Google’s Android 13 Beta 1 download is coming to Pixel devices
Google’s Android 13 Beta 1 download was released yesterday for select Pixel devices.
In February, Google dropped the first-ever developer preview of Android 13. Last month, it launched the second DP, and today, it’s launching the first beta. Things are moving pretty quickly for the latest version of Android, and if all goes according to plan, we can expect a stable launch much earlier this year compared to last.
Unlike last year’s complete overhaul, Android 13 seems primarily focused on beefing up privacy and security. Tuesday’s blog post specifically highlights developer productivity and continued support for tablets and foldables among the company’s priorities.
Android 13 Beta 1 is available for testing on the following Pixel smartphones:
- Pixel 4 and 4 XL
- Pixel 4a and 4a (5G)
- Pixel 5 and 5a
- Pixel 6 and 6 Pro
Much of this release is made up of features announced by Google earlier this year, including notification permissions and per-app language support that debuted with DP2 in March. However, the company has several new features that are worth checking out, especially if you’re a developer.
In line with Google’s emphasis on privacy, Android 13 now uses granular permissions for any app that requires access to media files. Rather than requesting access to all types of media files, any app that accesses your photos, videos, or audio files will need to ask the user for access to these three respective types. It might not be the most exciting addition to Android, but making sure certain random ringtone apps in the Play Store can’t show your photos is a big privacy boost. .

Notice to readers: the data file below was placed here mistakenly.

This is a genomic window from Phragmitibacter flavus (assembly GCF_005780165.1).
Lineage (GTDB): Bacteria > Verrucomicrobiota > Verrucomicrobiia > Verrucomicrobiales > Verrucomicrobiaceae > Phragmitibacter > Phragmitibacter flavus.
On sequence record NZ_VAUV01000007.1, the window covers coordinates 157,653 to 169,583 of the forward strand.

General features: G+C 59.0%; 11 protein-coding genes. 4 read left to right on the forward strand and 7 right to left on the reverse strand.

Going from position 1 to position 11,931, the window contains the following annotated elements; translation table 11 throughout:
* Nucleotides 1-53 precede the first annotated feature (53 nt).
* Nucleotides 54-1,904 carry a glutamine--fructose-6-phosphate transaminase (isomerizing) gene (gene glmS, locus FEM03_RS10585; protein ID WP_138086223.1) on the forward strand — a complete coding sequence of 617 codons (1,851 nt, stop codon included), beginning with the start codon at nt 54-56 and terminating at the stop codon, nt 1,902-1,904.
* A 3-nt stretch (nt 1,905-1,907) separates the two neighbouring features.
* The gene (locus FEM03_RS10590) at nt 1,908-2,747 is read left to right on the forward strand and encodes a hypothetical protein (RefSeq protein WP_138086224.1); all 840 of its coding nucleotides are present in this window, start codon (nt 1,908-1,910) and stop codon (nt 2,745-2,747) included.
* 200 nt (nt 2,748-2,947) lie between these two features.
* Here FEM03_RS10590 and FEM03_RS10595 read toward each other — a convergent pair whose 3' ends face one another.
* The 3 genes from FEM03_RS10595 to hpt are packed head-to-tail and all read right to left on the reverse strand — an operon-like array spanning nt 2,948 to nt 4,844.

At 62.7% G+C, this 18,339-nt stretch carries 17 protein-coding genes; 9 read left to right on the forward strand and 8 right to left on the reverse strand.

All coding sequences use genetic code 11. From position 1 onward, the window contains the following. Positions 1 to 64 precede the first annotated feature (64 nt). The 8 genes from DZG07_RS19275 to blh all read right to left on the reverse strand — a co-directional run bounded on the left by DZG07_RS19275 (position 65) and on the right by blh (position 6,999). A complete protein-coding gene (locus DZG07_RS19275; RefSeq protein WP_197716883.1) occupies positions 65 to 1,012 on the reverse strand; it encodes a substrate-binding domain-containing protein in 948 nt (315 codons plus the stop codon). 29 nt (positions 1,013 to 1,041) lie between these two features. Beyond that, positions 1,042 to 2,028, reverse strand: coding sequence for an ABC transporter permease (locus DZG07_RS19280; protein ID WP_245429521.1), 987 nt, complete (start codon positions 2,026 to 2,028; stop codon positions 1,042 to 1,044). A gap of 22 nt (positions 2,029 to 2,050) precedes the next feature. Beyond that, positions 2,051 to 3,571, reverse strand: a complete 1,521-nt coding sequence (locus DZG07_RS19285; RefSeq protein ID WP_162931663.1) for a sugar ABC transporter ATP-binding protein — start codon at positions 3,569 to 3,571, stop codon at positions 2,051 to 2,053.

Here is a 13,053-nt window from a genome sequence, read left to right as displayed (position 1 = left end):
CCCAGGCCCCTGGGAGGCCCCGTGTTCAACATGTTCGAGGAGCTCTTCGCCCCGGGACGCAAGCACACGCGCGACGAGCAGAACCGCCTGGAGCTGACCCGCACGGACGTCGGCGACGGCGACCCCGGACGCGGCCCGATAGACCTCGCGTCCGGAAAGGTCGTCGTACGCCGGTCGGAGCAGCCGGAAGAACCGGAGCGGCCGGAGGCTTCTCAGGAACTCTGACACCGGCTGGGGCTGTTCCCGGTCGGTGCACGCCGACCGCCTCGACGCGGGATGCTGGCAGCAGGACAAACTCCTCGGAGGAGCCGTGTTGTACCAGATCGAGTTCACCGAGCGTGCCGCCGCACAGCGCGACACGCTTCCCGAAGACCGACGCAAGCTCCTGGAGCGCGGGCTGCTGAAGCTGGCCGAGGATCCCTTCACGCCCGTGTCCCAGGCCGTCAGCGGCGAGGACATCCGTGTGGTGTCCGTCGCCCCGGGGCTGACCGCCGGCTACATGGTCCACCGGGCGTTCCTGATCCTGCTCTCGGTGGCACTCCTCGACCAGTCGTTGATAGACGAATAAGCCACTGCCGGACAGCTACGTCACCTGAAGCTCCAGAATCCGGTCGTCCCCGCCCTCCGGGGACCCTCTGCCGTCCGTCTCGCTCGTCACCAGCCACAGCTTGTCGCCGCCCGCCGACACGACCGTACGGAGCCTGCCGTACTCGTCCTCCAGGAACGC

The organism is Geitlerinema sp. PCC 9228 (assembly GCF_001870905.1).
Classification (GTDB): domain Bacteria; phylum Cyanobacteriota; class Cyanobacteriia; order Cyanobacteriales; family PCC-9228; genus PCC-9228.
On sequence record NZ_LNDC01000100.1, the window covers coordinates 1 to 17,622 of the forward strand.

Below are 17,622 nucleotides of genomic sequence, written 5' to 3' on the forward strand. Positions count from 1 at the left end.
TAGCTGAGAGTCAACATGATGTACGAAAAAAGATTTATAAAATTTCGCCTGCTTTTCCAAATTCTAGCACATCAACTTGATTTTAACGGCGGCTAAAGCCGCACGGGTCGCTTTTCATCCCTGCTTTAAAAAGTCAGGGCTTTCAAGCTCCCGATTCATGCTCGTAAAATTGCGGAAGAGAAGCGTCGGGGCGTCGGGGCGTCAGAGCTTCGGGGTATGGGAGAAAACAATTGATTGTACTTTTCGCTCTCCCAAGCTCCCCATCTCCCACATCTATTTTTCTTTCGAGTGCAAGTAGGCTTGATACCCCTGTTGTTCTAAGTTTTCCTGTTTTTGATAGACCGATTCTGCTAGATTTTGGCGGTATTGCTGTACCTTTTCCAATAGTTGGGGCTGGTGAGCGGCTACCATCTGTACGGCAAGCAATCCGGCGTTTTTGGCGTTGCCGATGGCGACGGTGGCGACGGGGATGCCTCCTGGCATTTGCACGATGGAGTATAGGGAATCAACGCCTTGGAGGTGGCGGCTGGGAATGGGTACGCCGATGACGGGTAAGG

Thankfully, Google has bundled these prompts together for users, which should keep them from feeling overwhelmed when launching a new app for the first time. These changes should go well with this new iOS-like photo picker first announced with Android 13 DP1.
In the latest developer preview, Google also added support for MIDI 2.0, so users can connect devices to Android. This capability should pair well with Android 13’s anticipated new audio routing, explicitly coded to help apps identify which audio formats can be played and rendered directly.
There’s also good news for developers surrounding Keystore and KeyMint, which Android uses to store cryptographic keys. Both security repositories will now provide better retry key generation if your application generates keys.
Anyone can install the beta version. As before, however, you probably won’t want to sideload this build on a primary phone. Although betas are generally more reliable, Google doesn’t expect to focus on platform stability until June and won’t release the finished Android 13 until July. This is more for developers who want apps to be ready by the time the operating system is available to the public.
The full Android 13 picture probably won’t become clear until Google’s I/O conference begins on May 11 – and even then the company could possibly save a few surprises for later in the year, closer to the start. final deployment of Android 13.